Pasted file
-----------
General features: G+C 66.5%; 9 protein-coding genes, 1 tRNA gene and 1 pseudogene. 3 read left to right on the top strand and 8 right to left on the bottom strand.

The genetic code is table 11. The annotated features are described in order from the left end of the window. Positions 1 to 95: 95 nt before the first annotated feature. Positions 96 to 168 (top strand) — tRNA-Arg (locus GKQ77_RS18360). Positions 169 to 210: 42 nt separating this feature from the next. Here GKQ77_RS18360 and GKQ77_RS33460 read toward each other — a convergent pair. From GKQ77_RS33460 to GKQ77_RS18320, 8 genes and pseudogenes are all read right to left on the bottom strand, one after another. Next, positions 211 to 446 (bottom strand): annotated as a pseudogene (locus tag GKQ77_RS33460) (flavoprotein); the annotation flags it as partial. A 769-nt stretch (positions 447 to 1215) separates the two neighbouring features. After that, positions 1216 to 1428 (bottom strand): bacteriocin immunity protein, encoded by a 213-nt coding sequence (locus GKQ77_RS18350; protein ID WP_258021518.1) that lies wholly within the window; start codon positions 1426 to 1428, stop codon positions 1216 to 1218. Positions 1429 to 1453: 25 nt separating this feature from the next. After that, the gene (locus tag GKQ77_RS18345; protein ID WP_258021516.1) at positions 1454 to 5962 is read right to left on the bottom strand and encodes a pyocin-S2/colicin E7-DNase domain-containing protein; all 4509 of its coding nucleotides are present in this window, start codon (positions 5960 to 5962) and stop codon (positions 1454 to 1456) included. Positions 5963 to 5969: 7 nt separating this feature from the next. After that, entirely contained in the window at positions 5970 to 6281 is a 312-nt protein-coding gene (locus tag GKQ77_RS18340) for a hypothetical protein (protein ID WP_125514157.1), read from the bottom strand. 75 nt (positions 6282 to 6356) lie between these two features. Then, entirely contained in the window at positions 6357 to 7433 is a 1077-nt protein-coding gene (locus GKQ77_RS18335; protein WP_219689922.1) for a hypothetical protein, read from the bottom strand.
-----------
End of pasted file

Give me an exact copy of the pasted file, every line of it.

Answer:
General features: G+C 66.5%; 9 protein-coding genes, 1 tRNA gene and 1 pseudogene. 3 read left to right on the top strand and 8 right to left on the bottom strand.

The genetic code is table 11. The annotated features are described in order from the left end of the window. Positions 1 to 95: 95 nt before the first annotated feature. Positions 96 to 168 (top strand) — tRNA-Arg (locus GKQ77_RS18360). Positions 169 to 210: 42 nt separating this feature from the next. Here GKQ77_RS18360 and GKQ77_RS33460 read toward each other — a convergent pair. From GKQ77_RS33460 to GKQ77_RS18320, 8 genes and pseudogenes are all read right to left on the bottom strand, one after another. Next, positions 211 to 446 (bottom strand): annotated as a pseudogene (locus tag GKQ77_RS33460) (flavoprotein); the annotation flags it as partial. A 769-nt stretch (positions 447 to 1215) separates the two neighbouring features. After that, positions 1216 to 1428 (bottom strand): bacteriocin immunity protein, encoded by a 213-nt coding sequence (locus GKQ77_RS18350; protein ID WP_258021518.1) that lies wholly within the window; start codon positions 1426 to 1428, stop codon positions 1216 to 1218. Positions 1429 to 1453: 25 nt separating this feature from the next. After that, the gene (locus tag GKQ77_RS18345; protein ID WP_258021516.1) at positions 1454 to 5962 is read right to left on the bottom strand and encodes a pyocin-S2/colicin E7-DNase domain-containing protein; all 4509 of its coding nucleotides are present in this window, start codon (positions 5960 to 5962) and stop codon (positions 1454 to 1456) included. Positions 5963 to 5969: 7 nt separating this feature from the next. After that, entirely contained in the window at positions 5970 to 6281 is a 312-nt protein-coding gene (locus tag GKQ77_RS18340) for a hypothetical protein (protein ID WP_125514157.1), read from the bottom strand. 75 nt (positions 6282 to 6356) lie between these two features. Then, entirely contained in the window at positions 6357 to 7433 is a 1077-nt protein-coding gene (locus GKQ77_RS18335; protein WP_219689922.1) for a hypothetical protein, read from the bottom strand.